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Abstract: TH-PO577

Membranous Nephropathy Associated with Alemtuzumab

Session Information

Category: Glomerular Diseases

  • 1401 Glomerular Diseases: From Inflammation to Fibrosis

Authors

  • Ravender, Raja, The University of New Mexico, Albuquerque, New Mexico, United States
  • Pal, Chaitanya A., The University of New Mexico, Albuquerque, New Mexico, United States
  • Kodavanti, Chandra Kumar Mallick, The University of New Mexico, Albuquerque, New Mexico, United States
  • Shaffi, Saeed Kamran, The University of New Mexico, Albuquerque, New Mexico, United States
  • Schmidt, Darren W., The University of New Mexico, Albuquerque, New Mexico, United States
  • Teixeira, J. Pedro, The University of New Mexico, Albuquerque, New Mexico, United States
  • Caza, Tiffany, Arkana Laboratories, Little Rock, Arkansas, United States
  • Garcia, Pablo, The University of New Mexico, Albuquerque, New Mexico, United States

Group or Team Name

  • UNMH/Arkana Team.
Introduction

Alemtuzumab is a humanized anti-CD52 monoclonal antibody approved for multiple sclerosis. We present a case of membranous nephropathy associated with alemtuzumab use.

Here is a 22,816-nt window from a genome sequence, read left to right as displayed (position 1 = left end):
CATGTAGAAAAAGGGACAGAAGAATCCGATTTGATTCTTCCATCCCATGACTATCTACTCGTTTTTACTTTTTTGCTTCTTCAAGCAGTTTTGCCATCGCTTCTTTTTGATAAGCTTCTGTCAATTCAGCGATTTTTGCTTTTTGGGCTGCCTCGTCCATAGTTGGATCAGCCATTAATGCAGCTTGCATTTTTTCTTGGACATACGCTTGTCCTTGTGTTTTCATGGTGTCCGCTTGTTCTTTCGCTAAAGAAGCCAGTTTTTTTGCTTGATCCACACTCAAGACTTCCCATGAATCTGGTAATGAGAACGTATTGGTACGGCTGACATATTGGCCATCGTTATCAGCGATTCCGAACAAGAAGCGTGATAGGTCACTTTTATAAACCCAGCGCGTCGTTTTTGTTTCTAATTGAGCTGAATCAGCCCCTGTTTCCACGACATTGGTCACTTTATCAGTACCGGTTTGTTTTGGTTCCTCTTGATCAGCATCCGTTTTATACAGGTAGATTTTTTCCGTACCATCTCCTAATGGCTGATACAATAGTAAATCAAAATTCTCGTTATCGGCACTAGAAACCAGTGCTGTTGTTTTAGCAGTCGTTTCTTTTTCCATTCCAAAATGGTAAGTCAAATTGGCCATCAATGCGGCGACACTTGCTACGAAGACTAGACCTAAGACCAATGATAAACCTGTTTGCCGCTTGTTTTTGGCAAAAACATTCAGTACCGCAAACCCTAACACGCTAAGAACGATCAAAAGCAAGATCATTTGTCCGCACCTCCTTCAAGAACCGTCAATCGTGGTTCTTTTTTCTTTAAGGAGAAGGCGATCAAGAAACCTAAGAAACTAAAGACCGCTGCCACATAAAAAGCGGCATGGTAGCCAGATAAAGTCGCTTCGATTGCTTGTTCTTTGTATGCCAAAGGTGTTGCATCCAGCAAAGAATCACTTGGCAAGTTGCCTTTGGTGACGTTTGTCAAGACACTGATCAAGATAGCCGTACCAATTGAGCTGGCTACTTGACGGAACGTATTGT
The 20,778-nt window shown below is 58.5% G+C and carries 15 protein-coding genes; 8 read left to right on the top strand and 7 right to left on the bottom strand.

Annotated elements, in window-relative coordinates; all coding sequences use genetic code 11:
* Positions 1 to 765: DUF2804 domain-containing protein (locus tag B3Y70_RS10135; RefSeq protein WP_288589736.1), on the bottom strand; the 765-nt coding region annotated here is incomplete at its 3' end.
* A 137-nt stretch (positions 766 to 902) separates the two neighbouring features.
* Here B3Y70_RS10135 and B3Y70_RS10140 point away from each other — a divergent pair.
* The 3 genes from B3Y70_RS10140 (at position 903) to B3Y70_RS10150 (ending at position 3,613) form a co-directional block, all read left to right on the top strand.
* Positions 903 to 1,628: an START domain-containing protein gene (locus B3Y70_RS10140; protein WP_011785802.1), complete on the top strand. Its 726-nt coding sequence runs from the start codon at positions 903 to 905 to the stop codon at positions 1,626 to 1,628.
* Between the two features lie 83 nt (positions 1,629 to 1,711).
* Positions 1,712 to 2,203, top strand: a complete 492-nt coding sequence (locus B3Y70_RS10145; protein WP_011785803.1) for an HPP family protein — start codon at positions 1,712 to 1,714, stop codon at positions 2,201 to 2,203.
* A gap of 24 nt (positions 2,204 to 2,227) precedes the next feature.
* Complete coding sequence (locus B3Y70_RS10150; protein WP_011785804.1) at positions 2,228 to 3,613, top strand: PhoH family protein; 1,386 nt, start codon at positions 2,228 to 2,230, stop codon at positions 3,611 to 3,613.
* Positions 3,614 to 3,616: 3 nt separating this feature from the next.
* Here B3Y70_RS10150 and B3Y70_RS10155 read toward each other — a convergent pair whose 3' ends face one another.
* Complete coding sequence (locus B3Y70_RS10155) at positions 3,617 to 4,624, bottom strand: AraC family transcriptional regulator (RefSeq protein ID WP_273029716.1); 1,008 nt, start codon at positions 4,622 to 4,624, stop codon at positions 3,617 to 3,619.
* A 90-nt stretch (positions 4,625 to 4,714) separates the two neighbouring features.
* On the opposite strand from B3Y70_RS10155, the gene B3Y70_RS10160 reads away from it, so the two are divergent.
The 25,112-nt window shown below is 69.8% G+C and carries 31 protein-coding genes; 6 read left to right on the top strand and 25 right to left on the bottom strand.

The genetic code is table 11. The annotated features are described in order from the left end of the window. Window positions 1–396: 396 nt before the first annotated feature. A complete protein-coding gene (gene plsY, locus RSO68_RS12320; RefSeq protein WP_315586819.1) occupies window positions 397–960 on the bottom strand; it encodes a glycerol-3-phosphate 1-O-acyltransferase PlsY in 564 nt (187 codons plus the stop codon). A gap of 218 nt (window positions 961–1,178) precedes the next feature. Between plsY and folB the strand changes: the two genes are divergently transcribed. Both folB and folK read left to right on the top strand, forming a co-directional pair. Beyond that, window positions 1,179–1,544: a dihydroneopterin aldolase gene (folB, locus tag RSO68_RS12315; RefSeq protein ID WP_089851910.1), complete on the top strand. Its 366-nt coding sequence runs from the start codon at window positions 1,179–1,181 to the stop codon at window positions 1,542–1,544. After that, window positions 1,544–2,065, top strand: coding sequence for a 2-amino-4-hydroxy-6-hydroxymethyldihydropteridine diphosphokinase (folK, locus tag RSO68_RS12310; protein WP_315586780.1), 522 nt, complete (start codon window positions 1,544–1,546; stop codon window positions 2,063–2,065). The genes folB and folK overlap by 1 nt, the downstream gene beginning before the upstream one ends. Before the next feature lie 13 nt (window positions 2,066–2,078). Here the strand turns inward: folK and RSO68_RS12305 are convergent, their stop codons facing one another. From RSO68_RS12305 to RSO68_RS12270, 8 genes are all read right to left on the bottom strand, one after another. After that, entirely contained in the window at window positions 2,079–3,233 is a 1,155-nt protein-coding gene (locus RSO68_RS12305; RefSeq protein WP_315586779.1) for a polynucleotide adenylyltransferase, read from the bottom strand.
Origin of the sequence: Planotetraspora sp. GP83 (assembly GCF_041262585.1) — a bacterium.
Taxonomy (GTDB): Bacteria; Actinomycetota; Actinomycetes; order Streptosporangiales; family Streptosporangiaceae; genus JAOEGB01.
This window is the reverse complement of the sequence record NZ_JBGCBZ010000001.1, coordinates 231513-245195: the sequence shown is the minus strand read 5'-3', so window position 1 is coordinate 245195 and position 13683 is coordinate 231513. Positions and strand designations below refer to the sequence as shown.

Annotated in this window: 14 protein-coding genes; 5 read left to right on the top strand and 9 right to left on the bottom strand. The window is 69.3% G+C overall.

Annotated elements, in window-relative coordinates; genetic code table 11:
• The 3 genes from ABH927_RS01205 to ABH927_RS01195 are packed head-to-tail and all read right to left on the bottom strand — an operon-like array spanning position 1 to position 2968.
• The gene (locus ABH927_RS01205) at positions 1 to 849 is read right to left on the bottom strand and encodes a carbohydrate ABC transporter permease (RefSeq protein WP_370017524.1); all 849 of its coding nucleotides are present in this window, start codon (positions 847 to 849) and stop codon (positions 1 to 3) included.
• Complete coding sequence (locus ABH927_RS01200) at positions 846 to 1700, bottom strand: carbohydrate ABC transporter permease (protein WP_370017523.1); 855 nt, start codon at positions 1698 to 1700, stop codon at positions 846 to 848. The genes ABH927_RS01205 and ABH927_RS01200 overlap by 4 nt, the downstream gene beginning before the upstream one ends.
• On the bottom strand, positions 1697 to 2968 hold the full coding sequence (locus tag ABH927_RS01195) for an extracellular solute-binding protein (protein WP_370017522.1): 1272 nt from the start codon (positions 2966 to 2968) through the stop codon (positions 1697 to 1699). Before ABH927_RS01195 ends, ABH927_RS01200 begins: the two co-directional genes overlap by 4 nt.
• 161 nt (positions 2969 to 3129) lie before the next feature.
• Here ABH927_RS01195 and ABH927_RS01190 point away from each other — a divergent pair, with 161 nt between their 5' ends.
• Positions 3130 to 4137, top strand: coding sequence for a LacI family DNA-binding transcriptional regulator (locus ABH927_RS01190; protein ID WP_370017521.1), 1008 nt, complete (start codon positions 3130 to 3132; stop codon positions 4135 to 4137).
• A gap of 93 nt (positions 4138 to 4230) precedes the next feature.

Case Description

A 20-year-old woman with a seven-year history of multiple sclerosis was referred to nephrology due to new-onset nephrotic range proteinuria nine months after receiving her first cycle of alemtuzumab. She took no other medications. Vitals were stable with trace lower extremity edema. Spot urine protein- and albumin- to creatinine ratios were 4.63 g/g and 3481 mg/g, respectively. Serum creatinine was 0.4 mg/dL with serum albumin 2.1 g/dL. Hepatitis B and C, HIV, C3 and C4 complement, kappa/lambda ratio, anti-GBM antibody, rheumatoid factor, antinuclear antibody, antineutrophil cytoplasmic antibody, and anti-phospholipase A2 receptor (PLA2R) antibody were all negative. Renal biopsy revealed membranous nephropathy, with negative immunohistochemical stains for PLA2R, thrombospondin type-1 domain-containing 7A, exostosin 2, and neural epidermal growth factor-like 1. Alemtuzumab was held. Rituximab was initiated as it is effective for membranous nephropathy or multiple sclerosis, and we await the renal and neurologic response.

Discussion

Alemtuzumab depletes B and T lymphocytes and can produce side effects associated with immune reconstitution, with thyroid toxicity seen in up to 30% of patients. However, nephrotoxicity is rare (5/1485 patients, 0.3%). Mechanisms underlying kidney-related side effects from alemtuzumab use are not fully understood but may be linked to the anti-CD52 immunomodulatory effect on B and T cell lymphocytes. The autoimmune diseases observed after administering alemtuzumab are predominantly antibody-mediated and appear to respond to B-cell depletion, suggesting that rituximab may be a potentially effective therapy.